General Says NORAD Missed Previous Chinese Spy Balloon Incursions During the Trump Administration

United Sates Air Force General Glen VanHerck, Commander of United States Northern Command
Win McNamee/Getty Images

Gen. Glen VanHerck, commander of North American Aerospace Defense Command (NORAD) and Northern Command (NORTHCOM), admitted Monday that the joint U.S.-Canada organization missed previous incursions of Chinese spy balloons, including during the Trump administration.

When asked during a press briefing whether NORTHCOM was involved in tracking previous Chinese spy balloon that flew into the U.S. airspace during the Biden and Trump administrations, VanHerck responded:

So those balloons, so every day as a NORAD commander it’s my responsibility to detect threats to North America. I will tell you that we did not detect those threats. And that’s a domain awareness gap that we have to figure out. But I don’t want to go in further detail.

He indicated that the intelligence community tracked those previous balloons after the incursions through “additional means.”

“The intel community, after the fact — I believe has been briefed already — assess those threats to additional means of collection from additional means and made us aware of those balloons that were previously approaching North America or transited North America,” he said.

The Biden administration had revealed last week that China had sent spy balloons into U.S. airspace during the Trump administration, implying that the most recent incursion was not a new occurrence and that the Trump administration did nothing about it. However, the fact that the U.S. military did not detect the incursions that happened under the Trump administration deflated that criticism.

VanHerck’s disclosure also raised questions as to how NORAD missed the previous incursions.

He said that the Chinese spy balloon that entered U.S. airspace on January 28 was more than 200 feet tall. He said the “payload” that the balloon was carrying was the size of a regional jet liner and probably weighed in excess of a couple thousand pounds.

It was easily spotted by residents in Montana as it loitered overhead and by other states’ residents as it traversed across the continental U.S. and exited near the South Carolina coast, where the U.S. military finally shot it down.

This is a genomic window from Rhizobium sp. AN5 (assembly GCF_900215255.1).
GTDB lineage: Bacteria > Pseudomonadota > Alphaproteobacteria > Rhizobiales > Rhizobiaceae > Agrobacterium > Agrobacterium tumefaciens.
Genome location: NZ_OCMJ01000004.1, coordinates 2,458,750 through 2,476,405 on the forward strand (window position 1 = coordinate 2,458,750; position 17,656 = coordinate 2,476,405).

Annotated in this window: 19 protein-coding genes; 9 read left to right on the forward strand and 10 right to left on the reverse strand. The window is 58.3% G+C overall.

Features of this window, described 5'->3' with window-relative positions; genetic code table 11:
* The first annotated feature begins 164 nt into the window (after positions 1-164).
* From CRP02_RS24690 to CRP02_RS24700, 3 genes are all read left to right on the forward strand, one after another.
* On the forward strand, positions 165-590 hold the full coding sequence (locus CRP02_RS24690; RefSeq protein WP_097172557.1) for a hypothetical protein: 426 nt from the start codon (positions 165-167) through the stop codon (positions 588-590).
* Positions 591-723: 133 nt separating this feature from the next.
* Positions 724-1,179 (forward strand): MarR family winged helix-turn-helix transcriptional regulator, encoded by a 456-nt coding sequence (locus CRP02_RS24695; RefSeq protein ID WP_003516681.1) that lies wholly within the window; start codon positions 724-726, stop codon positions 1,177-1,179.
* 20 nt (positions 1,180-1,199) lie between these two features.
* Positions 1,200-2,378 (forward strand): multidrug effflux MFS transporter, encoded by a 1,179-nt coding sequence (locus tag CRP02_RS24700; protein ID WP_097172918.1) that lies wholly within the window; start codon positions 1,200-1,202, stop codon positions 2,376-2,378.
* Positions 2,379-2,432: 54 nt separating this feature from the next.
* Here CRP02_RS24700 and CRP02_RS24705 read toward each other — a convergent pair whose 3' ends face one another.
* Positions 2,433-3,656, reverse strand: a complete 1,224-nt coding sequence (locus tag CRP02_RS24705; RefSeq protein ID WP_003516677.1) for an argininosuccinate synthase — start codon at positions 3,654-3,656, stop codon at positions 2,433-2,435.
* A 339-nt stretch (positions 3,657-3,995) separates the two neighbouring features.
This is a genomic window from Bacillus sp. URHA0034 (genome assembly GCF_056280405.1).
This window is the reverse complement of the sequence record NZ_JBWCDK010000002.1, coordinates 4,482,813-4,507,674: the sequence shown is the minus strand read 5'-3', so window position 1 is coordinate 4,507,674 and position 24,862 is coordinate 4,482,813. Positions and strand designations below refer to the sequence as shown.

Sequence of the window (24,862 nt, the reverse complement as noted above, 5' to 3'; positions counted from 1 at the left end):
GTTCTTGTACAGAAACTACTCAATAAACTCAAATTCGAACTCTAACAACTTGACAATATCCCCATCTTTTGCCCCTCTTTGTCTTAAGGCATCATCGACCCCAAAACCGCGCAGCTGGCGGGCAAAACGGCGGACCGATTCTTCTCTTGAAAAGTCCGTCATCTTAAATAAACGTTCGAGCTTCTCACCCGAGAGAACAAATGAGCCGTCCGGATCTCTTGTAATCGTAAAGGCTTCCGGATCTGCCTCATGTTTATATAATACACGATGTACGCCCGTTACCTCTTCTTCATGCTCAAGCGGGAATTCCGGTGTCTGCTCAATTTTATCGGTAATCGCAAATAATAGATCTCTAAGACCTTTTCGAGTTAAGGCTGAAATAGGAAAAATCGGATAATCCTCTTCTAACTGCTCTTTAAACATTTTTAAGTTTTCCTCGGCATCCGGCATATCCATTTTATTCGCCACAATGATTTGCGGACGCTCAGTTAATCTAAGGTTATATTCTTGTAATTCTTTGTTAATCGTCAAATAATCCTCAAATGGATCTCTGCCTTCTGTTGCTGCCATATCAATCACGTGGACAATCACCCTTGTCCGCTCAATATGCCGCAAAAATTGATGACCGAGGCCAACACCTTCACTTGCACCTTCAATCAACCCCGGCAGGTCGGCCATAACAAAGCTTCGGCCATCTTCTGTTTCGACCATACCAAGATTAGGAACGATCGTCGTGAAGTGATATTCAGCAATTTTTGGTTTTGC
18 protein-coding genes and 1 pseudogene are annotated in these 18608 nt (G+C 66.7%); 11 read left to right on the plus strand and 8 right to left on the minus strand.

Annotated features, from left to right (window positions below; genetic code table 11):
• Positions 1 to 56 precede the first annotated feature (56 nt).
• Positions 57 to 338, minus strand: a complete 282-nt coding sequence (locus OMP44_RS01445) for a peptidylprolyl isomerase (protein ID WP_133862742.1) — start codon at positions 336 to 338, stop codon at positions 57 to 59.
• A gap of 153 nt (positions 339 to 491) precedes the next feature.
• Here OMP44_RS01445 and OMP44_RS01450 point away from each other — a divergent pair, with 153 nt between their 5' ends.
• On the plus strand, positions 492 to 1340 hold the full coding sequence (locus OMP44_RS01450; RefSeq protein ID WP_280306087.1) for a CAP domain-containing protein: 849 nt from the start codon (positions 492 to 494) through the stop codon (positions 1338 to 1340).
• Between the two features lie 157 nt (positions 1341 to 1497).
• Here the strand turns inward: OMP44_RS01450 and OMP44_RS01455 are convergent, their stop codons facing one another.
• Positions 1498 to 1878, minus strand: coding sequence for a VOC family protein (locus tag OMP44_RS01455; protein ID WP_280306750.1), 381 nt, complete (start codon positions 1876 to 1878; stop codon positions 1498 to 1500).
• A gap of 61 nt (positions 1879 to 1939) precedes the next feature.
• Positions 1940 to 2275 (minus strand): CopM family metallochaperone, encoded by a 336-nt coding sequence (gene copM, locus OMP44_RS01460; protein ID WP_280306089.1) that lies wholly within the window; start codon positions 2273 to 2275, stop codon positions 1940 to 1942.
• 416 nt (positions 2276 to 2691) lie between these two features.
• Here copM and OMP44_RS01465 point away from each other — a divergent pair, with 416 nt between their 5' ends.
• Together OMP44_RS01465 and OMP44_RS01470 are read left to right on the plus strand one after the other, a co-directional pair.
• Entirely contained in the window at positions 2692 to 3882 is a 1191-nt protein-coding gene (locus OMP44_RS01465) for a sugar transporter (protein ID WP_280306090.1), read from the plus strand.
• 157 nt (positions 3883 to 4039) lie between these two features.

It is not clear how large the previous spy balloons were, and why the U.S. military or Canada’s military missed them.

VanHerck suggested that the size of the most recent balloon was a factor in deciding not to shoot it down earlier.

“From a safety standpoint, picture yourself with large debris weighing hundreds if not thousands of pounds falling out of the sky. That’s really what we’re kind of talking about. So, glass off of solar panels, potentially hazardous material, such as material that is required for batteries to operate in such an environment as this and even the potential for explosives to detonate and destroy the balloon that could have been present,” he said.

“So I think that would give you an idea of the perspective of the balloon and the decision-making process along the way,” he added.

He later clarified that he had no reason to believe the balloon carried explosives and just had to assume it did out of an abundance of caution.

VanHerck said that the military did have time to shoot it down over the Aleutian Islands, but that since the balloon did not present a “physical military threat” to North America, “I could not take immediate action because it was not demonstrating hostile act or hostile intent.”

He said NORAD had “good indication” from the beginning it was a spy balloon and not a weather balloon, as China claims.

The general said the U.S. military “took every precaution” to ensure that sensitive military sites under the balloon’s path were “covered” and that it “minimized any collection.”

When asked when he would brief Congress on the Chinese spy balloon, VanHerck said details of a briefing to Congress were being “worked,” but that he wanted to preserve the Biden administration’s “decision space.”

“All of that’s being worked, and I’m — I’m going to preserve their decision space, the department’s decision space, the president’s decision space,” he said,

He said during his confirmation testimony, he said he would provide any testimony whenever asked. “Whenever they ask, I’ll be ready with the support of the department,” he said.

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